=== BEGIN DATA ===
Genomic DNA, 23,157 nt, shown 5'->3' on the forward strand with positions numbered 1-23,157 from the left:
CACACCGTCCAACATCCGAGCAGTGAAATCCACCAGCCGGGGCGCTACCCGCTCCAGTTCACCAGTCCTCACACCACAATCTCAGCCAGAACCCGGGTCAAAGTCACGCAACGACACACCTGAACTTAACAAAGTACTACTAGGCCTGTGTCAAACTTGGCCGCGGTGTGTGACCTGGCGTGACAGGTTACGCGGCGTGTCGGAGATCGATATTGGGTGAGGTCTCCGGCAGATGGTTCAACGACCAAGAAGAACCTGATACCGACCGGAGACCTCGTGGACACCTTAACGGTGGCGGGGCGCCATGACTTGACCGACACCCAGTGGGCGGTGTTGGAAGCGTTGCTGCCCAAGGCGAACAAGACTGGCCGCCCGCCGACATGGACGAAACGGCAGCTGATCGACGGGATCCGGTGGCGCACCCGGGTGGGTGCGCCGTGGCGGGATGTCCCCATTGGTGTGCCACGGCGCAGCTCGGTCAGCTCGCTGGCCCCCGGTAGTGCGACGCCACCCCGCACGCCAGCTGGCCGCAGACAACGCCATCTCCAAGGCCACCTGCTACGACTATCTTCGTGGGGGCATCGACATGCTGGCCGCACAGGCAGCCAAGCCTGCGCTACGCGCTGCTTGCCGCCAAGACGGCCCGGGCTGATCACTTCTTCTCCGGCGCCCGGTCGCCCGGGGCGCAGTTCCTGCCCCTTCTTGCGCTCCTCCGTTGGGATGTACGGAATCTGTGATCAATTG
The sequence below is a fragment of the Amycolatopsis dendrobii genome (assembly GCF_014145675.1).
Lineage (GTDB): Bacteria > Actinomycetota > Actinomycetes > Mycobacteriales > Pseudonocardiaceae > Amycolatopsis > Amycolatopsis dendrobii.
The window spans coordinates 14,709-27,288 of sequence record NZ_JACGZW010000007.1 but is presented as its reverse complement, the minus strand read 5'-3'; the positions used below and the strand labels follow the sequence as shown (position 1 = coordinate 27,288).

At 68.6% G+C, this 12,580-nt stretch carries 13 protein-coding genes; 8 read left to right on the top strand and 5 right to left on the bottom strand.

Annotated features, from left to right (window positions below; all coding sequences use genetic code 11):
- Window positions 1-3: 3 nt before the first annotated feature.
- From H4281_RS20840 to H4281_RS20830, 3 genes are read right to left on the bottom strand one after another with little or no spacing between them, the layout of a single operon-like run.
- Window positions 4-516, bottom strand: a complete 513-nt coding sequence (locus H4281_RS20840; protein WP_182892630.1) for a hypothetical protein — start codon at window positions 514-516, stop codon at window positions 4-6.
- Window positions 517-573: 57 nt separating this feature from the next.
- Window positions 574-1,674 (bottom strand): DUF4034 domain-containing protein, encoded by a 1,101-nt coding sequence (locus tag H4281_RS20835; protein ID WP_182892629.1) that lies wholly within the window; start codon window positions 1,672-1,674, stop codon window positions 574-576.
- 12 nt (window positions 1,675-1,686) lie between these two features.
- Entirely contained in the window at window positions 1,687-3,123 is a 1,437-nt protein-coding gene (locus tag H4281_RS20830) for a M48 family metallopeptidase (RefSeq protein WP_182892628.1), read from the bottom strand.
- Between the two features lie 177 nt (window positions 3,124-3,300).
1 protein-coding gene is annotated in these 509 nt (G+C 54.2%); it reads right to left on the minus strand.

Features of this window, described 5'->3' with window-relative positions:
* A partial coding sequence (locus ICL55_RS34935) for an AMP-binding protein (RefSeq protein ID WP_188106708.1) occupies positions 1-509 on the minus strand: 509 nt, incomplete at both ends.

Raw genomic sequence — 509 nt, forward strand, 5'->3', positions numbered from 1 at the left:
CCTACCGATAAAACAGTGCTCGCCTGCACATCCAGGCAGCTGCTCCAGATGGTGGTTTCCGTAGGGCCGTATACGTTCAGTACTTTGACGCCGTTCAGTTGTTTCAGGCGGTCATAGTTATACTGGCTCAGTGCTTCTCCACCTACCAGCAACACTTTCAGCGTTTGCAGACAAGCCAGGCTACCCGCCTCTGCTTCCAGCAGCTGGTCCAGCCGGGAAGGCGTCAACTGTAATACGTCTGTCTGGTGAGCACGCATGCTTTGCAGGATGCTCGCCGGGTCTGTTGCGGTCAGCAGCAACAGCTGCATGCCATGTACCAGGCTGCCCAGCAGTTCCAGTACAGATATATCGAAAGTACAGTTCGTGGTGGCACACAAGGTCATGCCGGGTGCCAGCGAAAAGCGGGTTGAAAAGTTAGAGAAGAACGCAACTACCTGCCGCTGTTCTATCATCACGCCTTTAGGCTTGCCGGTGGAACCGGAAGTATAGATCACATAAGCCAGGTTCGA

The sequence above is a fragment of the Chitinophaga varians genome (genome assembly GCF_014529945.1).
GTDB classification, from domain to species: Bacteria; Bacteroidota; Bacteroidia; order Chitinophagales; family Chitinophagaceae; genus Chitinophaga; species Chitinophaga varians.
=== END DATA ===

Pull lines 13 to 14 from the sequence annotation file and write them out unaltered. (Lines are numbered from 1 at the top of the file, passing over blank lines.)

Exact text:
- 12 nt (window positions 1,675-1,686) lie between these two features.
- Entirely contained in the window at window positions 1,687-3,123 is a 1,437-nt protein-coding gene (locus tag H4281_RS20830) for a M48 family metallopeptidase (RefSeq protein WP_182892628.1), read from the bottom strand.